The result of a collaboration between USA.gov and bitly.com, the service is automatically employed whenever anyone uses bitly to shorten a URL that ends in .gov or .mil.
In the latest spam campaigns, the offered shortened 1.USA.gov links lead to a .vermont.gov site, which then thanks to a open-redirect vulnerability is made to forward the visitors to a scammy work-from-home website that spoofs a legitimate financial news network website:
"To add legitimacy to the website, spammers have designed it so that other links, such as the menu bar at the top and other news articles, actually lead to the financial news website that it is spoofing. However, the links in the article all lead to a different website where the spammer tries to make the sale," the researchers warn.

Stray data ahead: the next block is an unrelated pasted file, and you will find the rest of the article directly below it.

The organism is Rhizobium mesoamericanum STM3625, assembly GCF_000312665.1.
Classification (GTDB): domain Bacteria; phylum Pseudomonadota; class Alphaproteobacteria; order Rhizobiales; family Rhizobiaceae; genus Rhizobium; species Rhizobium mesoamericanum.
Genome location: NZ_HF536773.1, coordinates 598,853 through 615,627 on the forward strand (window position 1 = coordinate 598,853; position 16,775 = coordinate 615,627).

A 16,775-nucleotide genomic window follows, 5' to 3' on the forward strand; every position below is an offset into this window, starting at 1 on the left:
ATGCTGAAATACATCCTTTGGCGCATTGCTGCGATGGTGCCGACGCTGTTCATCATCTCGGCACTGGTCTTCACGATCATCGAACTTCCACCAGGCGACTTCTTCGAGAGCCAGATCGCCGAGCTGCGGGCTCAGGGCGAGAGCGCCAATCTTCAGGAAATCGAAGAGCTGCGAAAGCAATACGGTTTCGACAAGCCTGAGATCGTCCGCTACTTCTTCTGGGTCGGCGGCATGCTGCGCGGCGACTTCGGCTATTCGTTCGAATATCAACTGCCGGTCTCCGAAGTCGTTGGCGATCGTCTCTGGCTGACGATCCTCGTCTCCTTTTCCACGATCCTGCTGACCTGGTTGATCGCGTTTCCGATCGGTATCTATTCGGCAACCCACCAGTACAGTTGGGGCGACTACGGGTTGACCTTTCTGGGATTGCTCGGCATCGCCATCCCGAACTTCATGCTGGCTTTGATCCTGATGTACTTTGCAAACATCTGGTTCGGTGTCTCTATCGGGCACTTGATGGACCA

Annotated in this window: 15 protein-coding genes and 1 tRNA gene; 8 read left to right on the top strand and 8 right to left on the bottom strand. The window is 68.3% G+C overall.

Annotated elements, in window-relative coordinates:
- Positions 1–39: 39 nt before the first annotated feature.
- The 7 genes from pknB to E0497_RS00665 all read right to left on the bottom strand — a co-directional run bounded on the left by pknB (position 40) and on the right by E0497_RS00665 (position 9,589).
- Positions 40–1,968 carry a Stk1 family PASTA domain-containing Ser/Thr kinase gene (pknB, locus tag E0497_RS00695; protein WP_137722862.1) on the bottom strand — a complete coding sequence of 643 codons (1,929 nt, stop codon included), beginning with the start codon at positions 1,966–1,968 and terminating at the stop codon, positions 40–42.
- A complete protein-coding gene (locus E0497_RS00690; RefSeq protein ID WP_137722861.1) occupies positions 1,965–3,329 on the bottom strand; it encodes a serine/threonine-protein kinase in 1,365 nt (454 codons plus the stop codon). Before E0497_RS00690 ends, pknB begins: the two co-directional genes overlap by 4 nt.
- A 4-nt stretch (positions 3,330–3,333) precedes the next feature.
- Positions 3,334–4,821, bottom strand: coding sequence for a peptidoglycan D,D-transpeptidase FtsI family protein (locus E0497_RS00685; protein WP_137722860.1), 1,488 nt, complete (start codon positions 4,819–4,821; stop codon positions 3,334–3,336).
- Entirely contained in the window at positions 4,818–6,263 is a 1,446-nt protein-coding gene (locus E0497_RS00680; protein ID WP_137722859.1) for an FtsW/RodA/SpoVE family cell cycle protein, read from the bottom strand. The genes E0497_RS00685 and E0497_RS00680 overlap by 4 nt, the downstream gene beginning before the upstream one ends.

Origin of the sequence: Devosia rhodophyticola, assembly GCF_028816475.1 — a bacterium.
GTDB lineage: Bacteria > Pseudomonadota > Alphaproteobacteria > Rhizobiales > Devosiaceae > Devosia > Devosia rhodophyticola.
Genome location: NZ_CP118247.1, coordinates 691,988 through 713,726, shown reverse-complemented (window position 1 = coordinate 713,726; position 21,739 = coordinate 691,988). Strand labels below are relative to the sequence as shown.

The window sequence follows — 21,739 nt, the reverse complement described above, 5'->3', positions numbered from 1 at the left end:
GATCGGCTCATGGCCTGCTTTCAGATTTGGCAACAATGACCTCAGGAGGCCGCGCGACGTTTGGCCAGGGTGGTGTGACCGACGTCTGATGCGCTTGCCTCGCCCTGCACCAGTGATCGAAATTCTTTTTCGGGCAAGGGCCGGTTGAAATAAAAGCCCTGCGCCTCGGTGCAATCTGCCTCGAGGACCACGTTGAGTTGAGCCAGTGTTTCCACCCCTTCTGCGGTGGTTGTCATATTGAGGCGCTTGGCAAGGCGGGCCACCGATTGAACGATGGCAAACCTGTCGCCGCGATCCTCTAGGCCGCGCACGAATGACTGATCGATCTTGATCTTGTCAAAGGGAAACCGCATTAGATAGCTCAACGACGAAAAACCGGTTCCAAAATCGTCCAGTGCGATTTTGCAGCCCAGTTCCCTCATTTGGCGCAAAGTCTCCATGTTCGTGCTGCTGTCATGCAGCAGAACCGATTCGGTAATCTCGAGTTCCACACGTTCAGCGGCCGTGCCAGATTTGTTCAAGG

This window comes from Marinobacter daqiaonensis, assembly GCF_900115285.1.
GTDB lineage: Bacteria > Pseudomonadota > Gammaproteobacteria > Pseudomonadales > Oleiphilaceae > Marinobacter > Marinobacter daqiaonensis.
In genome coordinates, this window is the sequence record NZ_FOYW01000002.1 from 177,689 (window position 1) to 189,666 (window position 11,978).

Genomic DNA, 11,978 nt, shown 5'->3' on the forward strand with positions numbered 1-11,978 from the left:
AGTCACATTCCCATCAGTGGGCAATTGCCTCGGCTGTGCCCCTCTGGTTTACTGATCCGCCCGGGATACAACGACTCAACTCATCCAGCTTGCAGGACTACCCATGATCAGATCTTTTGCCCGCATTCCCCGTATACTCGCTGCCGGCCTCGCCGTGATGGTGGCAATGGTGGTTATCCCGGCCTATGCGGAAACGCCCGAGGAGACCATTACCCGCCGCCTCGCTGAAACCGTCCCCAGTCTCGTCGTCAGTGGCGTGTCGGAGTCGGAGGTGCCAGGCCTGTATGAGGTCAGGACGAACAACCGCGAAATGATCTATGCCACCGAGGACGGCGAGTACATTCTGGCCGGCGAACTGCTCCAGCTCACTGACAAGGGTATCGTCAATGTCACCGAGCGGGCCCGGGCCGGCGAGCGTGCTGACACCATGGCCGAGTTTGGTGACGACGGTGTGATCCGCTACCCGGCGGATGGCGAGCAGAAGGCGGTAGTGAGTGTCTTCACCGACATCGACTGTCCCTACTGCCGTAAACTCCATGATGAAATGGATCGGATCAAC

The campaign seems rather successful, as the shortened URLs have been followed by over 43,000 users in seven days - the majority of which are (not surprisingly) users located in the United States.
The shortened 1.USA.gov links lend an aura of legitimacy to the offered links, as the users are more inclined to trust them that random ones. The other problem is that too many .gov sites can be compromised to serve as redirectors to other malicious sites.